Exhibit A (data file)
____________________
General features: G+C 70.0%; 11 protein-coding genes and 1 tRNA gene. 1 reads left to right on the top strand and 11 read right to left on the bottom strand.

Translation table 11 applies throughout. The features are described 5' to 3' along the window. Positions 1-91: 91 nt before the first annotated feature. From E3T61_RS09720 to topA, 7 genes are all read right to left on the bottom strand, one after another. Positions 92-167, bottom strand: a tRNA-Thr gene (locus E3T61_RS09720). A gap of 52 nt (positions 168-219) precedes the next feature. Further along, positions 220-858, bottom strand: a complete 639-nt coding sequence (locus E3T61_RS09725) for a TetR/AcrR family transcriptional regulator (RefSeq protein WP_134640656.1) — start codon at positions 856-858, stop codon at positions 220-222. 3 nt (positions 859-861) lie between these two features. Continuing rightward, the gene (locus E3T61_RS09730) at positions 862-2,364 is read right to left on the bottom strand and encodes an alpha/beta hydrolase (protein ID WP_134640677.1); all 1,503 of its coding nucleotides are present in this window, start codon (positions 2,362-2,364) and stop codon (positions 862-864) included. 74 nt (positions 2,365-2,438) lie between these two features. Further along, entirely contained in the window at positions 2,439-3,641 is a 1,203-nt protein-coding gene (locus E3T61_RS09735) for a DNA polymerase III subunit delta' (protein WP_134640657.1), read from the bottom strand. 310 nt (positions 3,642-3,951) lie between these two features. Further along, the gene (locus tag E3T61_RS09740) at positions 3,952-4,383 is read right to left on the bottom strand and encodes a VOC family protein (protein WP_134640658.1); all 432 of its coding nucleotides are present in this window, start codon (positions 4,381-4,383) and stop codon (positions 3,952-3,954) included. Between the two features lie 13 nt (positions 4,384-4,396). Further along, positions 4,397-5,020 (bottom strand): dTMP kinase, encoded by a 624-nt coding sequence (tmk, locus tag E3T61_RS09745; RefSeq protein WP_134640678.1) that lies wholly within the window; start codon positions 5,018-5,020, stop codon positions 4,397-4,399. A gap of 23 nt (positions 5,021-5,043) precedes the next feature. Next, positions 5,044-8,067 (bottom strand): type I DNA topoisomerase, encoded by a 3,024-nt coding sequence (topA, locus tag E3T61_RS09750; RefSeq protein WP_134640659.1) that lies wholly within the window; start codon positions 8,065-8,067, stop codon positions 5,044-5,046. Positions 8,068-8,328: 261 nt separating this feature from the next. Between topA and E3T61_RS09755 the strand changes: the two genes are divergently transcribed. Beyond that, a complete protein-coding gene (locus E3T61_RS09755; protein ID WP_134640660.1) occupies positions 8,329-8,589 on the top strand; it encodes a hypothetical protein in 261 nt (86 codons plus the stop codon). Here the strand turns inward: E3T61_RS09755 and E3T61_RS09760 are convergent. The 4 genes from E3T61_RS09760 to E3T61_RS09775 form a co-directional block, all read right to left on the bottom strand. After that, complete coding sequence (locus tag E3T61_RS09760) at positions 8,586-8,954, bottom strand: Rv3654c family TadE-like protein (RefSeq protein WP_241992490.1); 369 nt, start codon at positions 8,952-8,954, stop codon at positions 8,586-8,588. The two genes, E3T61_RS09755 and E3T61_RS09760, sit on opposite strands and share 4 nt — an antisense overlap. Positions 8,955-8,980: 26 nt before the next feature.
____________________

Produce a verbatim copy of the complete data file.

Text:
General features: G+C 70.0%; 11 protein-coding genes and 1 tRNA gene. 1 reads left to right on the top strand and 11 read right to left on the bottom strand.

Translation table 11 applies throughout. The features are described 5' to 3' along the window. Positions 1-91: 91 nt before the first annotated feature. From E3T61_RS09720 to topA, 7 genes are all read right to left on the bottom strand, one after another. Positions 92-167, bottom strand: a tRNA-Thr gene (locus E3T61_RS09720). A gap of 52 nt (positions 168-219) precedes the next feature. Further along, positions 220-858, bottom strand: a complete 639-nt coding sequence (locus E3T61_RS09725) for a TetR/AcrR family transcriptional regulator (RefSeq protein WP_134640656.1) — start codon at positions 856-858, stop codon at positions 220-222. 3 nt (positions 859-861) lie between these two features. Continuing rightward, the gene (locus E3T61_RS09730) at positions 862-2,364 is read right to left on the bottom strand and encodes an alpha/beta hydrolase (protein ID WP_134640677.1); all 1,503 of its coding nucleotides are present in this window, start codon (positions 2,362-2,364) and stop codon (positions 862-864) included. 74 nt (positions 2,365-2,438) lie between these two features. Further along, entirely contained in the window at positions 2,439-3,641 is a 1,203-nt protein-coding gene (locus E3T61_RS09735) for a DNA polymerase III subunit delta' (protein WP_134640657.1), read from the bottom strand. 310 nt (positions 3,642-3,951) lie between these two features. Further along, the gene (locus tag E3T61_RS09740) at positions 3,952-4,383 is read right to left on the bottom strand and encodes a VOC family protein (protein WP_134640658.1); all 432 of its coding nucleotides are present in this window, start codon (positions 4,381-4,383) and stop codon (positions 3,952-3,954) included. Between the two features lie 13 nt (positions 4,384-4,396). Further along, positions 4,397-5,020 (bottom strand): dTMP kinase, encoded by a 624-nt coding sequence (tmk, locus tag E3T61_RS09745; RefSeq protein WP_134640678.1) that lies wholly within the window; start codon positions 5,018-5,020, stop codon positions 4,397-4,399. A gap of 23 nt (positions 5,021-5,043) precedes the next feature. Next, positions 5,044-8,067 (bottom strand): type I DNA topoisomerase, encoded by a 3,024-nt coding sequence (topA, locus tag E3T61_RS09750; RefSeq protein WP_134640659.1) that lies wholly within the window; start codon positions 8,065-8,067, stop codon positions 5,044-5,046. Positions 8,068-8,328: 261 nt separating this feature from the next. Between topA and E3T61_RS09755 the strand changes: the two genes are divergently transcribed. Beyond that, a complete protein-coding gene (locus E3T61_RS09755; protein ID WP_134640660.1) occupies positions 8,329-8,589 on the top strand; it encodes a hypothetical protein in 261 nt (86 codons plus the stop codon). Here the strand turns inward: E3T61_RS09755 and E3T61_RS09760 are convergent. The 4 genes from E3T61_RS09760 to E3T61_RS09775 form a co-directional block, all read right to left on the bottom strand. After that, complete coding sequence (locus tag E3T61_RS09760) at positions 8,586-8,954, bottom strand: Rv3654c family TadE-like protein (RefSeq protein WP_241992490.1); 369 nt, start codon at positions 8,952-8,954, stop codon at positions 8,586-8,588. The two genes, E3T61_RS09755 and E3T61_RS09760, sit on opposite strands and share 4 nt — an antisense overlap. Positions 8,955-8,980: 26 nt before the next feature.